Shiok Food At Blk 86 Bedok North Street 4

Exactly one week ago, Mark invited me to join Alvin and himself for lunch. I had been asking around and have heard that Fei Lao’s horfun has one of the most intense wok hei in Singapore and that was where we were headed!

Mark gave me the address but I had no idea then that it was the same kopitiam I had gone to with Benny and Ricky. The taxi brought me to the back of the estate and when I arrived, I realised the cze char stall is located within the same coffee shop as Western Food 85 where I had the deep-fried version of German pork knuckles. The knuckles were so good, I brought Sam and Vanessa there a few days later and on a different occasion bought 3 pieces, one for Cynthia and Dominic to consume at Ho Tit Coffee Factory and the other two to be stewed with assam pedas gravy at home.

I saw Mark at the table but Alvin was no where in sight. I suppose Al was at the stall placing orders for our horfun but he returned with a bowl of curry chicken wings and a neat plate of mess.

Blk 86 Bedok Hainanese Curry Png

Hainanese Curry Png and Curry Chicken Wings – $6.50.
Alvin had no idea of the breakdown but we’re guessing the curry chicken to be $3.50 and the plate of rice containing breaded pork cutlets, sunny side egg buried under the meat and cabbage to be S$3.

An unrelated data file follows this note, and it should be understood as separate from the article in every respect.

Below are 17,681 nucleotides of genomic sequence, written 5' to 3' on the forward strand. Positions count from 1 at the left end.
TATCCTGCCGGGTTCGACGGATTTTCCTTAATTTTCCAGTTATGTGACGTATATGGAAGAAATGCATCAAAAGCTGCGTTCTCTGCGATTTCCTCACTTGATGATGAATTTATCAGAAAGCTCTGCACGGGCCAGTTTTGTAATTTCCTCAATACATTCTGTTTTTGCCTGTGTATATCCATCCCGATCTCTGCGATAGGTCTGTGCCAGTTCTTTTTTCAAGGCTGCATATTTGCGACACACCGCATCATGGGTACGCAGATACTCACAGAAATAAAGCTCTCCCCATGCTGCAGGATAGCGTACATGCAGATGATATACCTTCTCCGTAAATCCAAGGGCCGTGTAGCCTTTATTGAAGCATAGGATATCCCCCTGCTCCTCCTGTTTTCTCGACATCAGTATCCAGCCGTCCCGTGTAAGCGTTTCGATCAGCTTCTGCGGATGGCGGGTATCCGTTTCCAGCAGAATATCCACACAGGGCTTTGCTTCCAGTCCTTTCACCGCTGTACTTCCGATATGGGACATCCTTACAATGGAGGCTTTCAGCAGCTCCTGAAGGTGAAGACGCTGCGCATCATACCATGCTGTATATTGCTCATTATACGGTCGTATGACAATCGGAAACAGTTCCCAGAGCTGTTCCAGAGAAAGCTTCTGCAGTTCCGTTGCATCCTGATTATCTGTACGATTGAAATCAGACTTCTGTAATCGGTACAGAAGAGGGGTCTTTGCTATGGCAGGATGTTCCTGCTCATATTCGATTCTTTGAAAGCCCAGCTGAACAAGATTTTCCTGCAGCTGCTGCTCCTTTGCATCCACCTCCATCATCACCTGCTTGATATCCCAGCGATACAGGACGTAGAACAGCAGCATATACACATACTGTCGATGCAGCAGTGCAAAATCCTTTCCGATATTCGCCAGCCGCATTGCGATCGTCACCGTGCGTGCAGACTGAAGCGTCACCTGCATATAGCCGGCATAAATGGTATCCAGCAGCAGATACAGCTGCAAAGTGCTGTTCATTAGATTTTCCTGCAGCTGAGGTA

“I saw Hainanese Curry Png and thought we give it a try.”

“Sam said the pork knuckle is good, wanna try or not?”

“I ordered horfun, fish head and pork liver. Now with these two extra items, still can stomach the pork knuckles meh?”

“Can la.”

And they both look at me!

“Erm… We eat first?” I offered.

I don’t know why. I shouldn’t refused. It was very unlike me. But maybe it was a premonition for since that lunch till now, I have been down with flu through the weekend, followed by hacking cough and am still sick.

Mark and Alvin will be eating the pork knuckles soon but I can’t join them. Better not pass them my germs. The venue reminded me of our last meal which I have yet to post so I dragged my lifeless shell and started to work on this post. It is 3.15am!

Western Food 85

Western Food 85 German Pork Knuckle Set – S$16.50.
Alvin and Mark will be enjoying this dish of deep-fried German Pork Knuckles at Western Food 85 later!

I digressed. Back on track…

86 Bedok North

Hainanese Curry Png is a very unique cuisine on its own.
I guess you can say it is one of the earliest fusion dishes found in Singapore.
The main components are rice, breaded pork cutlets (probably from the cook boys days where Hainanese men worked for the British homes and army canteens during the 50s), plain stir-fried cabbage and the gravy.
The gravy is made of two sauces: 1) curry that has been slurried with tapioca starch and 2) the braising liquid from Tau Yew Lor Bak (dark soy braised pork).

We started with the Hainanese Curry Png (png = rice in Hokkien dialect). The curry chicken wings were ordinary, maybe even slightly below standard according to my personal preference as I found it to be watered down. And if one were to argue, it could jolly well be the correct Hainanese-style consistency but this Hainanese lady here, that’s moi, prefers “lemak” (Malay for rich texture in food) when it comes to curries.